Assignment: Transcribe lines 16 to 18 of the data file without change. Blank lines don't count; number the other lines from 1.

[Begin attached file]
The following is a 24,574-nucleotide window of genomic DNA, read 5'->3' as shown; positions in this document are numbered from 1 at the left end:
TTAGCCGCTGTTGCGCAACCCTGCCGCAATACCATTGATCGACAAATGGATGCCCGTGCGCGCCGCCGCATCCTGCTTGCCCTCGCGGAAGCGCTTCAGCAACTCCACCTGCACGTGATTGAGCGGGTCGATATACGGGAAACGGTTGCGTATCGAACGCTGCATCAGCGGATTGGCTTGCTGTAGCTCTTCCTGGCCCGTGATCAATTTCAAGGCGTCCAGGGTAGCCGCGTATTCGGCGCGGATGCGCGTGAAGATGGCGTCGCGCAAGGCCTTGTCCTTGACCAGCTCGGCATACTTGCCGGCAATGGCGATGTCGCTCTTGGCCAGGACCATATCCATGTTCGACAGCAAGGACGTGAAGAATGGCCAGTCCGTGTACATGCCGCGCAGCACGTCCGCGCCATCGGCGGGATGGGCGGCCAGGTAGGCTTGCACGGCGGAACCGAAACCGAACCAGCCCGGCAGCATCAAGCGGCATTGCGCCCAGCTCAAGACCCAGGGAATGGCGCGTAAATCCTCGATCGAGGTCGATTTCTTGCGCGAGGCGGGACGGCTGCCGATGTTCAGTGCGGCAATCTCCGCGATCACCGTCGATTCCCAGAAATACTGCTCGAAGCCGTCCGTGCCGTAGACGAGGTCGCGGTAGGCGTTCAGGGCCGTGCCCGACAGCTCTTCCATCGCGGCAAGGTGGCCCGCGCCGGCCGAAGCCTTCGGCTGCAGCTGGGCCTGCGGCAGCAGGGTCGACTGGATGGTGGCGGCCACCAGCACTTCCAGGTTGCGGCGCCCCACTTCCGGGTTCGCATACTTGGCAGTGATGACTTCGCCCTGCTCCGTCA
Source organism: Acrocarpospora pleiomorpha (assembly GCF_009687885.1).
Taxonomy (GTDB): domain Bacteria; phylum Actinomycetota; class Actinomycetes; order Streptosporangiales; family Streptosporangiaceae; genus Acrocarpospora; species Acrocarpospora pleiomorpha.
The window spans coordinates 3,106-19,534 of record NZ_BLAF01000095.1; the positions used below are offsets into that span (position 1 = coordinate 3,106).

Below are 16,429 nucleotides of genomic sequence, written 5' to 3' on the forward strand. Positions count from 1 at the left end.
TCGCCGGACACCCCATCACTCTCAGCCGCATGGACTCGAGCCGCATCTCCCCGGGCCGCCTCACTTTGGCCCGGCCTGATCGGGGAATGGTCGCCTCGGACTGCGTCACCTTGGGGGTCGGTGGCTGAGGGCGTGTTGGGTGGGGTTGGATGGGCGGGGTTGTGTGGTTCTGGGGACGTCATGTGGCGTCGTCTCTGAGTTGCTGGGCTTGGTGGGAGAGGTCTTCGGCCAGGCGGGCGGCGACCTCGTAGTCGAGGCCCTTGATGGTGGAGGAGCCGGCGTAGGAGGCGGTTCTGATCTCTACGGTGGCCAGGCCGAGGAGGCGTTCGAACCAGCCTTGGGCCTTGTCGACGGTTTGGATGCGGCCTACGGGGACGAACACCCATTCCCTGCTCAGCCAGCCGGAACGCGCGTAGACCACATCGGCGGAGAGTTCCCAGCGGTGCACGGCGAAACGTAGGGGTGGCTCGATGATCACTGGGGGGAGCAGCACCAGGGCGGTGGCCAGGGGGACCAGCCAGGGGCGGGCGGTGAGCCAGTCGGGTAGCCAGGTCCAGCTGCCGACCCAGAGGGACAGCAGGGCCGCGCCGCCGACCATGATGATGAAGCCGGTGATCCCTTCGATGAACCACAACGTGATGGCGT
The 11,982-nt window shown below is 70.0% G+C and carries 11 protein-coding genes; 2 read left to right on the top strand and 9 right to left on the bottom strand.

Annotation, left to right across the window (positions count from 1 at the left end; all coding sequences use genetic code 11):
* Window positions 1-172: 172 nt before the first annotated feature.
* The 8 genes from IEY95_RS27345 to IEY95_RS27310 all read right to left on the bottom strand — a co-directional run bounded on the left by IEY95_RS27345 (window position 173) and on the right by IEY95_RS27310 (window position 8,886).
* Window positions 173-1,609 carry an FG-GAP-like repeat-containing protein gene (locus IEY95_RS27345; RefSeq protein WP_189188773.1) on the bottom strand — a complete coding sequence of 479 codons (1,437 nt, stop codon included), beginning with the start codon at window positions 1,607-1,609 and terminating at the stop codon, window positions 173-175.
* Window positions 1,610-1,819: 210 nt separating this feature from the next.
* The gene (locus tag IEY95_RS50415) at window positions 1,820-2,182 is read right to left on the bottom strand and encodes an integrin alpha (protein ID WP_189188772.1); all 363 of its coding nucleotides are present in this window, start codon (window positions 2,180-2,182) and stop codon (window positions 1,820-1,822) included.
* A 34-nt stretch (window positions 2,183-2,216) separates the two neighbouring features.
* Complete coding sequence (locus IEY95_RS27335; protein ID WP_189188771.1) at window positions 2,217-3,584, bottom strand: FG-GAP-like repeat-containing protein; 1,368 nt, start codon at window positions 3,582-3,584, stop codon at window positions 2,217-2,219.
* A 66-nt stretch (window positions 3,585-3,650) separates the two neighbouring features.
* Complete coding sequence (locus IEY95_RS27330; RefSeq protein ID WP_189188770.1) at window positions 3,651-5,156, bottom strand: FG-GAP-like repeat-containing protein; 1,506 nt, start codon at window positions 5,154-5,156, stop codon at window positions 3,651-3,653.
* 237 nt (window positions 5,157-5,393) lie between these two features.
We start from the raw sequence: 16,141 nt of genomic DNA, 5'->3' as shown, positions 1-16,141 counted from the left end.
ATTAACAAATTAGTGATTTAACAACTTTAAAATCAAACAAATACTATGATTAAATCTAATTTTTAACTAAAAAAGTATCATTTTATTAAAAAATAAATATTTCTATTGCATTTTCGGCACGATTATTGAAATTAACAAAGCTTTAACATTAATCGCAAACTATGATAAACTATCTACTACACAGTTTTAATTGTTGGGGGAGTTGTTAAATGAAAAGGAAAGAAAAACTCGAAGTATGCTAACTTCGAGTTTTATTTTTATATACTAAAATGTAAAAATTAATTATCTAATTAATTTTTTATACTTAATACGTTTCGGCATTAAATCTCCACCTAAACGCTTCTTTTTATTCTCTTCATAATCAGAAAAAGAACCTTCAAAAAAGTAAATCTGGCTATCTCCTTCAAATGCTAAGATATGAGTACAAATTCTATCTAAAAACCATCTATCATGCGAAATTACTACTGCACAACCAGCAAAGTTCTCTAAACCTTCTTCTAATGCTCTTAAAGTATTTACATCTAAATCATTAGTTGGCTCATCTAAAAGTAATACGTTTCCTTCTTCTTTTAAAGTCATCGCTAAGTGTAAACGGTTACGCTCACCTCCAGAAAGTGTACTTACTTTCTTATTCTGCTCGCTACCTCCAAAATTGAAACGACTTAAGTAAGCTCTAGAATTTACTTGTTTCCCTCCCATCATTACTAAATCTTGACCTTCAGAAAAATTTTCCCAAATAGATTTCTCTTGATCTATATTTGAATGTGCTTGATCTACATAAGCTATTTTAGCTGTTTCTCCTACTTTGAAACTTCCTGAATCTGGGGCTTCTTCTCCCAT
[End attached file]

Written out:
* Complete coding sequence (locus IEY95_RS27335; protein ID WP_189188771.1) at window positions 2,217-3,584, bottom strand: FG-GAP-like repeat-containing protein; 1,368 nt, start codon at window positions 3,582-3,584, stop codon at window positions 2,217-2,219.
* A 66-nt stretch (window positions 3,585-3,650) separates the two neighbouring features.
* Complete coding sequence (locus IEY95_RS27330; RefSeq protein ID WP_189188770.1) at window positions 3,651-5,156, bottom strand: FG-GAP-like repeat-containing protein; 1,506 nt, start codon at window positions 5,154-5,156, stop codon at window positions 3,651-3,653.